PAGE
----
A disturbing problem often encountered in contemporary financial practices is the manner in which people incur debt through a coterie of easy and sometimes absurd means.
These include: lure of easy pay-day loans; credit card issuance; margin lending; credit union lending; in-store credit and loyalty programs, and ‘loan sharking’.
While some personal debt (such as housing loans) may be genuine, others are purely unnecessary and frivolous.
They often originate at one extreme from: peer pressure and societal demands occasioned by changing lifestyles; over-capitalised homes; social occasions and events (aka lavish weddings and parties) to the destabilising and highly frowned extreme of gambling, Ponzi, and highly speculative investment schemes.
To the extent debtors rationalise their payment future obligations will be met from some anticipated present illusory windfall or unexpected gain (lotteries and pokies), regular and genuine supplementary income (e.g. investment income) may be insufficient to service all their debt obligations.
Compounding the debt problem are unexpected losses and income disturbances such as sickness, physical incapacitation and retrenchment.
In short left unpaid, debt compounds further through interest charges, penalties and legal costs. In relation to commercial practices, a further debt layer is that accumulated through a myriad of borrowing practices and schemes contrived through complex legal stratagems that often go beyond the credit worthiness and repayment capacity of the business.
All this makes for a toxic soup when the underlying debt is unable to be serviced or repaid.
Banks, institutions and suppliers may be accused of unfair and deceptive lending practices but that does not absolve debtors from their obligations.
Many of these practices are simply highly leveraged ‘debt traps’.
Consider the so called ‘interest free’ schemes promoted by stores and suppliers. The ‘front end’ supplier merely intermediates on behalf some ‘back end’ financial institution so that once a sale is transacted, the ultimate creditor (lender) is the institution.
What is sometimes conveniently forgotten in such deals is that when the debtor defaults (i.e. does pay off the whole debt within the stipulated period) the lender effectively backdates all interest and charges to the actual purchase date which may be a few years. In so doing, the debtor is not only burdened with additional debt but also risks losing credit worthiness.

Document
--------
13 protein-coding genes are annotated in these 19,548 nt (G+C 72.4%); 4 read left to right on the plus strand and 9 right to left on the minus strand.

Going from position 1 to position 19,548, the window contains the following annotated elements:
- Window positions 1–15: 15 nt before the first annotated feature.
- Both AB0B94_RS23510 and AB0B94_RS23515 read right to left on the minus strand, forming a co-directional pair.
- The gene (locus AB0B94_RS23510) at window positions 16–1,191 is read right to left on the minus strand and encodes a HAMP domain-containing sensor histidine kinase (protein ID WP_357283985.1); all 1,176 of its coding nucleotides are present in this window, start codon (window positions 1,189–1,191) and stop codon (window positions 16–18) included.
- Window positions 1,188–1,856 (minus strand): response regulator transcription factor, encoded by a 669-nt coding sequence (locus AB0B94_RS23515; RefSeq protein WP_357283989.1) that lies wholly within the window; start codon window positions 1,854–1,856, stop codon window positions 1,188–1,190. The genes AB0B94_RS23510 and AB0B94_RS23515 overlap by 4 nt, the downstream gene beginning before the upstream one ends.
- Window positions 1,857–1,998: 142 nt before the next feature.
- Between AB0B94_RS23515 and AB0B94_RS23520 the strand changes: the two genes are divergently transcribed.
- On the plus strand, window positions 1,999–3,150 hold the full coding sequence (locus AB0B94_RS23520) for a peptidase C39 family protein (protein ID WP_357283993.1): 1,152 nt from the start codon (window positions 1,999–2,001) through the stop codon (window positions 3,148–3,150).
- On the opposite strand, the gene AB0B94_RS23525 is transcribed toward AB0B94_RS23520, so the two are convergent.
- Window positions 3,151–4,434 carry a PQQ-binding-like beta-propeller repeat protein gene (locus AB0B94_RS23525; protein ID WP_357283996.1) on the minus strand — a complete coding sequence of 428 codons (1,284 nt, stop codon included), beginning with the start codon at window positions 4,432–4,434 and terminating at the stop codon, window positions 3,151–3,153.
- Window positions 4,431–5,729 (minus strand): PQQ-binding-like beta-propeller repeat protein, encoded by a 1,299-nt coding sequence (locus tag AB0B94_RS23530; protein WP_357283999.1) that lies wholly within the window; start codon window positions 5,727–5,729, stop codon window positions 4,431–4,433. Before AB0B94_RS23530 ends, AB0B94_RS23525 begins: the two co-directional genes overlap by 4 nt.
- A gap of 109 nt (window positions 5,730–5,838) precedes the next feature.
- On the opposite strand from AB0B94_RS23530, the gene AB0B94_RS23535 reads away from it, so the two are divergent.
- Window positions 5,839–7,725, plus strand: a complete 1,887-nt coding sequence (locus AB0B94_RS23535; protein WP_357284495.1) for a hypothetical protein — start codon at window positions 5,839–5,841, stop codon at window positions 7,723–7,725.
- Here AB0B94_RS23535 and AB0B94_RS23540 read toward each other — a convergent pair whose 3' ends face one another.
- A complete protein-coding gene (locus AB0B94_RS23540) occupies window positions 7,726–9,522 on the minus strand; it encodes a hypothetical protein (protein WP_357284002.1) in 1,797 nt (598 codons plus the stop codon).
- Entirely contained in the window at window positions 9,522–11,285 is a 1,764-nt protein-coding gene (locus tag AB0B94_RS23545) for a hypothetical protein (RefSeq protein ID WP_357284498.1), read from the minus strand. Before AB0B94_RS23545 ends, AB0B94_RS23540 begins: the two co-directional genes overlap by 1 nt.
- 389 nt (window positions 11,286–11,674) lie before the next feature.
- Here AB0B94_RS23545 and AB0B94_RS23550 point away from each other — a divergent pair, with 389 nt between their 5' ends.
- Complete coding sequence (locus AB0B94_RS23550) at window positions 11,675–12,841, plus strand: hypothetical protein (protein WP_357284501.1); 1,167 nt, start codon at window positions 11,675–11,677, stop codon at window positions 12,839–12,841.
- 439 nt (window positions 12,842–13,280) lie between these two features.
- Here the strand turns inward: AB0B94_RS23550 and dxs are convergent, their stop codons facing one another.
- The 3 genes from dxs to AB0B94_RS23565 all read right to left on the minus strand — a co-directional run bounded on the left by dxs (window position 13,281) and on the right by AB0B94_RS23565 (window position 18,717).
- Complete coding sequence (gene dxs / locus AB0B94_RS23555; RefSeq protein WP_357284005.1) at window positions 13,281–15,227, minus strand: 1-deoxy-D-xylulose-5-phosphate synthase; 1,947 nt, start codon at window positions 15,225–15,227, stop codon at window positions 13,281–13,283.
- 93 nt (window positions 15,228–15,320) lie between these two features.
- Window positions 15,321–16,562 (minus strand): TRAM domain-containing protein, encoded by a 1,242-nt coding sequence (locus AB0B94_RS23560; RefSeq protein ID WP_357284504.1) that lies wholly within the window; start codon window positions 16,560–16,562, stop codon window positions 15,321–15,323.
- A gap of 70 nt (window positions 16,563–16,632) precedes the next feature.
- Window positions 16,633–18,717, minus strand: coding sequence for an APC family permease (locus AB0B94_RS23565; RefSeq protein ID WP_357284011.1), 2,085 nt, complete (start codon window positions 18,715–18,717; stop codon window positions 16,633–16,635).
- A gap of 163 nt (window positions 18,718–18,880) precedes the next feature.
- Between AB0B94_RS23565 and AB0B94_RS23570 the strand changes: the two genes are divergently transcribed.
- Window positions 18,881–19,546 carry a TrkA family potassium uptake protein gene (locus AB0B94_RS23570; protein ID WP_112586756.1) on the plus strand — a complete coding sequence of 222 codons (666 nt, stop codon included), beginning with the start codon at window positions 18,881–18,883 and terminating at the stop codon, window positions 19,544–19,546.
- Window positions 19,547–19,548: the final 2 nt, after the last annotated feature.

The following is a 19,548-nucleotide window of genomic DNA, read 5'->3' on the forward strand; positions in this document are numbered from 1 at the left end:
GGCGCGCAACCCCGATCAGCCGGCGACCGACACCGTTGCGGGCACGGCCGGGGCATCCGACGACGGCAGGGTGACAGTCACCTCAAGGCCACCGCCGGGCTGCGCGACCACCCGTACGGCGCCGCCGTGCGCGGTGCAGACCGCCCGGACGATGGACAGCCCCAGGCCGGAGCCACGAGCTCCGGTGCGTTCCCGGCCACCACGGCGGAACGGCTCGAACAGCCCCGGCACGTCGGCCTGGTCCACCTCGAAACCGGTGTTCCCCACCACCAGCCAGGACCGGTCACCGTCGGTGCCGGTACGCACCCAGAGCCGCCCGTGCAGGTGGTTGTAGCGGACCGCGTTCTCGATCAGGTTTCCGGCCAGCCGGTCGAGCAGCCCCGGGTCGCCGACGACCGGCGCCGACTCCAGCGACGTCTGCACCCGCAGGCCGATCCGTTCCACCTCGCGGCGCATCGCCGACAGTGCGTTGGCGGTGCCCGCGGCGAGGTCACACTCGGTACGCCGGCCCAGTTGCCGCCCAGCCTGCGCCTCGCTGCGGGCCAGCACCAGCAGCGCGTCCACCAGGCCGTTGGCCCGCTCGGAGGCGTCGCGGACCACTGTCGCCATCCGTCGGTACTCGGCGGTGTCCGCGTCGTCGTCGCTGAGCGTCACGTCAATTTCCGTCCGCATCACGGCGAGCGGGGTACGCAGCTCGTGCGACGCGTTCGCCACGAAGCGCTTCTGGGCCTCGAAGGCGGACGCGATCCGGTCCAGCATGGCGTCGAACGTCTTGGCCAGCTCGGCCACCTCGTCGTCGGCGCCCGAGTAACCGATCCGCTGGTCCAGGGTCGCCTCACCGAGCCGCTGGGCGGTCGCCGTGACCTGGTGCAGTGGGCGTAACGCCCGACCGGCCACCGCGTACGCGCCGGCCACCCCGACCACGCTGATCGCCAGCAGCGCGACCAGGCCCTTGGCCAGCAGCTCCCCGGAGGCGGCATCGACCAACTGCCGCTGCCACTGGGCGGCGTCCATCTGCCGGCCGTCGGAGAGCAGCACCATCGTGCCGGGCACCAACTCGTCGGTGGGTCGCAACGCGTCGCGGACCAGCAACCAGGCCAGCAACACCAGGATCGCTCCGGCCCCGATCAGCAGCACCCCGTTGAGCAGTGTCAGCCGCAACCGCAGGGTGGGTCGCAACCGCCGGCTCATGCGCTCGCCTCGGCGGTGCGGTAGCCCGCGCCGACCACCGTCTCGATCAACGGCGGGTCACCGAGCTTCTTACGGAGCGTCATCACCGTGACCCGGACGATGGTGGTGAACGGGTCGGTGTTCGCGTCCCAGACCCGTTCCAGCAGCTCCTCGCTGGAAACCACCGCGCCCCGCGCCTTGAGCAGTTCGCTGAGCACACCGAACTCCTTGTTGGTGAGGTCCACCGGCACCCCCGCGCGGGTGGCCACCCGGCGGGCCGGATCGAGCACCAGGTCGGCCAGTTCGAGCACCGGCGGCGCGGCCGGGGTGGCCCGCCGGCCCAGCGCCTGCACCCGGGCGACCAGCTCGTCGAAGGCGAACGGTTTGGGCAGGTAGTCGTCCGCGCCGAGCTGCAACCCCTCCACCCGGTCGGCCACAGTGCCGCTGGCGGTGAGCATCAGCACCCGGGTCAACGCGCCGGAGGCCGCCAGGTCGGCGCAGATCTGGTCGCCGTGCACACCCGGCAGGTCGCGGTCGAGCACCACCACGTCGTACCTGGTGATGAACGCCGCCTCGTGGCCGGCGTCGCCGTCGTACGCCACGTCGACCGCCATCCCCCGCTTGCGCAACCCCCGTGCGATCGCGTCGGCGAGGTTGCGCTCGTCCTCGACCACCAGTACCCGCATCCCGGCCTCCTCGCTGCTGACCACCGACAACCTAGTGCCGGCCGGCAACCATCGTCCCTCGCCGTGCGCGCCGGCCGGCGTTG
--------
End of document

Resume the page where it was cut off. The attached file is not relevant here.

On the other hand there are genuine businesses whose credit lines have been stopped or denied or who effectively are unable to access mainstream credit sources and who then, as a last resort, turn to the black economy and loan sharks for bailouts.
Yet others resort to pawning valuables to meet debt obligations. Both circumstances are extreme measures aimed at narrowing cash-flow gaps.
The fundamental principle under most legal systems is that debt however incurred, is to be discharge in terms of contractual obligations. This view prevails very strongly under the shari’ah and goes much further through prescriptive ethical rules.
Let’s consider these:
The most conspicuous and easily attraction to debt is that occasioned by extravagance and prodigality. This tendency is the opposite of frugality – a highly commendable practice encouraged by Prophet Muhammad (pbuh). The Qur’anic injunction is explicit:
Eat and drink, but waste not, for God loveth not the prodigals (7:31)
This verse encourages a middle path in private consumption expenditure. As for wanton destruction of wealth through frivolous expenditure, the Qur’an is even more direct:
Squander not wastefully, surely the squanderers are the devil’s brethren (17:26-27)
The reference to debt is that prodigality is often associated with the tendency to borrow money. A by-product of borrowing is the borrowers’ habit of making promises. Promises of debt repayment increases as debt obligations accumulate. It is for this reason the Qur’an warns:
And (truly pious are) they who keep their promises whenever they promise, and are patient in misfortune and hardship and in times of peril (2:177)
Here the obligation to keep promises is equated with piety. The opposite i.e. broken promises would imply impiety or the distancing from virtuous acts. Al-Qaradawi argues that the shari’ah does not preclude people from taking on debt but that unfettered borrowing leads to personal failings, one consequence of which is the tendency to lie and break promises.
A further consequence of debt, but this time directed at the lender or creditor, is the potential for unjust enrichment at the expense of the debtor. This is specially so in riba-related debt. The Qur’anic exhortation takes in three prohibitions that are capable of much wider interpretation considering the legal stratagems employed in lending practices.
And devour not one another’s possessions wrongfully, and neither employ legal artifices with a view to devouring sinfully, and knowingly, anything that belongs to others (2:188)